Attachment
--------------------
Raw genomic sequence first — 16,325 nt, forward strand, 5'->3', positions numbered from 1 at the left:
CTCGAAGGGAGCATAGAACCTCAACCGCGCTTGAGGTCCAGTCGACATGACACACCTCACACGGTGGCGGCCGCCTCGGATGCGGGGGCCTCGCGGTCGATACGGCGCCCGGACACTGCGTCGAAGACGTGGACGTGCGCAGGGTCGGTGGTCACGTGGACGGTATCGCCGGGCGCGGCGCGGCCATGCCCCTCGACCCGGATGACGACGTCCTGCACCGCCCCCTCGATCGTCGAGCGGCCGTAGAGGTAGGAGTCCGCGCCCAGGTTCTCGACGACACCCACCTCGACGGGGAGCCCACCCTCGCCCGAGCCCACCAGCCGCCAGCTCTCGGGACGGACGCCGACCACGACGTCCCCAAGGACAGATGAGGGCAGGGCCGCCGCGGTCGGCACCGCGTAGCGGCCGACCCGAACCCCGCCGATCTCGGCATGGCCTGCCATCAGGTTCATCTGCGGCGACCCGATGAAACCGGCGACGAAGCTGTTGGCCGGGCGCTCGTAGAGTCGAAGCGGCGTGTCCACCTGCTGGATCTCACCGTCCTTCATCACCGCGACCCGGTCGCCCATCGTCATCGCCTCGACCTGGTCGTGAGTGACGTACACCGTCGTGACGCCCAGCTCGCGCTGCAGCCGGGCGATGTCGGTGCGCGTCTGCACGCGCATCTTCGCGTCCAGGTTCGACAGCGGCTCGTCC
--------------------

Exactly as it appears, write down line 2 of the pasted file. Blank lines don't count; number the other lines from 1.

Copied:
CTCGAAGGGAGCATAGAACCTCAACCGCGCTTGAGGTCCAGTCGACATGACACACCTCACACGGTGGCGGCCGCCTCGGATGCGGGGGCCTCGCGGTCGATACGGCGCCCGGACACTGCGTCGAAGACGTGGACGTGCGCAGGGTCGGTGGTCACGTGGACGGTATCGCCGGGCGCGGCGCGGCCATGCCCCTCGACCCGGATGACGACGTCCTGCACCGCCCCCTCGATCGTCGAGCGGCCGTAGAGGTAGGAGTCCGCGCCCAGGTTCTCGACGACACCCACCTCGACGGGGAGCCCACCCTCGCCCGAGCCCACCAGCCGCCAGCTCTCGGGACGGACGCCGACCACGACGTCCCCAAGGACAGATGAGGGCAGGGCCGCCGCGGTCGGCACCGCGTAGCGGCCGACCCGAACCCCGCCGATCTCGGCATGGCCTGCCATCAGGTTCATCTGCGGCGACCCGATGAAACCGGCGACGAAGCTGTTGGCCGGGCGCTCGTAGAGTCGAAGCGGCGTGTCCACCTGCTGGATCTCACCGTCCTTCATCACCGCGACCCGGTCGCCCATCGTCATCGCCTCGACCTGGTCGTGAGTGACGTACACCGTCGTGACGCCCAGCTCGCGCTGCAGCCGGGCGATGTCGGTGCGCGTCTGCACGCGCATCTTCGCGTCCAGGTTCGACAGCGGCTCGTCC